(Received 2 January 2004; accepted 22 July 2004)
Published Online: 01 March 2005
| ||Format||Pages||Price|| |
|PDF (1.1M)||9||$25||  ADD TO CART|
Cite this document
The paper presents the design, development, and calibration of a soil contact pressure transducer, based on the null method. Air pressure regulated in a tightly controlled PID loop balances the output of a strain gage bridge bonded to the sensing element. This action maintains the sensing element in an underflected state. The result is that the membrane does not interact with the surrounding soil, and errors due to arching are eliminated. In theory, the air pressure required to keep the sensing element in its undeflected state should be equal to the soil contact pressure applied at the soil boundary interface.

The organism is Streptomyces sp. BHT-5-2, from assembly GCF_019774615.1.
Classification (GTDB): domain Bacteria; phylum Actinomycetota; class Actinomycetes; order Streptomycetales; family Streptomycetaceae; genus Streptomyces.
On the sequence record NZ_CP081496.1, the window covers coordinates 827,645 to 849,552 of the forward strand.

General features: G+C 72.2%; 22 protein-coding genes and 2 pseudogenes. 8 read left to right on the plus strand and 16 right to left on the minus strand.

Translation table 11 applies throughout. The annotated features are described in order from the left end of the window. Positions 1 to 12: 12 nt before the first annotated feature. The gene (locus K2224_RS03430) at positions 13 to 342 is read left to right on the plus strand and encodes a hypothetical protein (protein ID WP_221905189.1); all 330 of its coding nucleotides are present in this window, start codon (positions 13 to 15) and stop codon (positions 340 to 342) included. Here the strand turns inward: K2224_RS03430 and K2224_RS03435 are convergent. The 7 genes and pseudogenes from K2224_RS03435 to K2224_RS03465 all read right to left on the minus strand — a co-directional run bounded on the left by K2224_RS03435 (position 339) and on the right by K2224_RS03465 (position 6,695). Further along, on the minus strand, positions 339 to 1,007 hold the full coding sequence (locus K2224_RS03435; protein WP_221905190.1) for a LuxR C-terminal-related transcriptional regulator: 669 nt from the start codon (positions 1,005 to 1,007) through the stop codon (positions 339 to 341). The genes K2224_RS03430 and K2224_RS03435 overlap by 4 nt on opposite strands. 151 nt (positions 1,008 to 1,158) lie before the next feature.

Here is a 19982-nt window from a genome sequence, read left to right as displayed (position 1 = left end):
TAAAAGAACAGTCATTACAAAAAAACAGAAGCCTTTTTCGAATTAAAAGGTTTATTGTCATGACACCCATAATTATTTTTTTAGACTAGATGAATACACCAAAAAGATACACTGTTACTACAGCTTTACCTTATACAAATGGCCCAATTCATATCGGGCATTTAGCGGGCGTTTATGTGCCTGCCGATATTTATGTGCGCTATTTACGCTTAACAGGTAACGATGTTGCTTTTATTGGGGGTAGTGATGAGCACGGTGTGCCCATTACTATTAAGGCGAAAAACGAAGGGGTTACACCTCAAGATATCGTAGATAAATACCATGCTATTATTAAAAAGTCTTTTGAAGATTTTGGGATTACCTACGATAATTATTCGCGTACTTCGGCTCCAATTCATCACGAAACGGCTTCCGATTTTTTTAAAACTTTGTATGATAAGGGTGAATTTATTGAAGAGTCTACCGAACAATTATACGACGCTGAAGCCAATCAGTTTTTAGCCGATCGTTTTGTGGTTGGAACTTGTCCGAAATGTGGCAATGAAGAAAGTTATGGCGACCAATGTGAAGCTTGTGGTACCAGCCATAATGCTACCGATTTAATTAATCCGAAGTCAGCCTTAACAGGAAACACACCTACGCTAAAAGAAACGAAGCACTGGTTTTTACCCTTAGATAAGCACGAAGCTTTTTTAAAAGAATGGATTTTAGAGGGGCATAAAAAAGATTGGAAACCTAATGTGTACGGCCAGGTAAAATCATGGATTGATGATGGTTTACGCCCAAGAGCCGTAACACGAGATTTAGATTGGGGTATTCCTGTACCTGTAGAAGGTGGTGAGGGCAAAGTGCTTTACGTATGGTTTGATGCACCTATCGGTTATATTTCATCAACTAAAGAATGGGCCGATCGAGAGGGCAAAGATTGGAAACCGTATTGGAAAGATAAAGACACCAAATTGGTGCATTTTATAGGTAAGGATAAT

Calibration of the sensor reveals that its response is exactly as anticipated. The ratio between the required null pressure and applied soil pressure at the boundary interface is 1:1 and independent of soil type, soil stiffness, and load history. The paper presents calibration of the sensor for two very different sands, each at two significantly different levels of relative density.
The sensitivity of the sensor is a function of the control software. In its present version the sensor responds accurately to pressure imbalances of 0.3 kPa.
Technion—Israel Institute of Technology, Haifa,
Stock #: GTJ12484